>>> releasing of my locks.  But I don't like it as it's (A) an arbitrary value
>>> and (B) it will - perhaps greatly - reduce the throughput of the more
>>> high-contention areas of my system.
>>> To fix (B) I'll probably just have to try to get rid of locks all
>>> together in these high-contention areas.
>>> To fix (A), I'd need to know what the maximum possible drift of my
>>> clocks will be.  How did you determine this?  What value do you use, out of
>>> curiosity?  What does the network layout of your client machines look like?
>>>  (Are any of your hosts geographically separated or all running in the same
>>> DC?  What's the maximum latency between hosts?  etc?)  Do you monitor the
>>> clock skew on an ongoing basis?  Am I worrying too much?
>> If you setup NTP carefully no machine should drift more than 4ms say. I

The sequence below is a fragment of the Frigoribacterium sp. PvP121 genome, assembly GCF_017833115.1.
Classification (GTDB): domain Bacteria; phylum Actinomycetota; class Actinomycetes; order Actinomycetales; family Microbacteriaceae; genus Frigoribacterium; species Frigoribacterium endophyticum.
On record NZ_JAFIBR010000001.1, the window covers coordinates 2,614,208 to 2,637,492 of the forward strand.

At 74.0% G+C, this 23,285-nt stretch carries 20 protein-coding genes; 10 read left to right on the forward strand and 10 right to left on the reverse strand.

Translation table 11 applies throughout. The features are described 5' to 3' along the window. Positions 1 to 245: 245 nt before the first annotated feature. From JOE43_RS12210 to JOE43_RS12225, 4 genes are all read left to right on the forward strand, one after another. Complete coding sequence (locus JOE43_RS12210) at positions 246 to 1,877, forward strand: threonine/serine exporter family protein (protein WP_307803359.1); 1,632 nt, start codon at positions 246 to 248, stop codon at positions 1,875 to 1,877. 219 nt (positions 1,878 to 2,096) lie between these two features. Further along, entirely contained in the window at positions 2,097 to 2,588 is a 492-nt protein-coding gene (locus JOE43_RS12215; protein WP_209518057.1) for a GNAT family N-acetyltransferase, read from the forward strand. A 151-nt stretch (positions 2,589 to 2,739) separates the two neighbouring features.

>> forget where, but you'll find the best documentation on how to make a
>> bullet-proof NTP setup on vendor sites for virtualization software (because
>> virtualization software can cause drift so NTP setup has to be just so)
>> What this means is that, for example, to be really safe when a thread
>> releases a lock you should wait say 9ms. Some points:-
>> -- since the sleep is performed before release, an isolated operation
>> should not be delayed at all
>> -- only a waiting thread or a thread requesting a lock immediately it is
>> released will be delayed, and no extra CPU or memory load is involved
>> -- in practice for the vast majority of "application layer" data